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Editor's Correspondence |

Hypercoagulable Disorders—Reply

Robert H. Thomas, MD
Arch Intern Med. 2002;162(15):1785-1787. doi:.
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As Drs Moll and Ortel are certainly aware, the exact worldwide incidence is not known for most diseases, including those causing hypercoagulability. The incidence reported in the literature is obviously subject to the bias of where the study is performed. For example, in Spain,1 the incidence of APLA syndrome is much lower than that found in Canada2 or Texas.3 In my own patient population, APLA syndrome is far more common in thrombophilic patients than even factor V Leiden mutation, probably because of a lower northern European influence in the south Florida area. As such, the incidence stated is an estimate derived from the available evidence.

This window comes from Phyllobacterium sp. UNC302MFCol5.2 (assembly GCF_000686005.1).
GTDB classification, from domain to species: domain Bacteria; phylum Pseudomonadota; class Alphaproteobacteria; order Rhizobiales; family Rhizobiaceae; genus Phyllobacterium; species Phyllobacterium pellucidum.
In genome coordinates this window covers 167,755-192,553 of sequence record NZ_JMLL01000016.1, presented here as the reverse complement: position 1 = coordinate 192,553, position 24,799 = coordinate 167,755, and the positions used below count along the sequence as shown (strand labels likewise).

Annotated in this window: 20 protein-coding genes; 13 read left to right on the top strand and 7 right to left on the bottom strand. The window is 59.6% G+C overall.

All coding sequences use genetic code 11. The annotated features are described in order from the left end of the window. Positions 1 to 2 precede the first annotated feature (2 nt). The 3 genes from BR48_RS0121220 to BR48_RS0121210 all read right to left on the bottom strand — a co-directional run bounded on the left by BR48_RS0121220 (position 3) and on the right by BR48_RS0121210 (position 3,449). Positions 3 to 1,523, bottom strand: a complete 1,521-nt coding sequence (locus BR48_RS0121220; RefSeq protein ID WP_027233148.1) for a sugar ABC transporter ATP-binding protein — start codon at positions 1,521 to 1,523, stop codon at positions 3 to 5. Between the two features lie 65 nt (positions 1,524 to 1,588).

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August 12, 2002
Robert H. Thomas, MD
Arch Intern Med. 2002;162(15):1785-1787. doi:.
August 12, 2002
Bernard Goichot, MD, PhD; Anne-Elisabeth Perrin, MD
Arch Intern Med. 2002;162(15):1785-1787. doi:.
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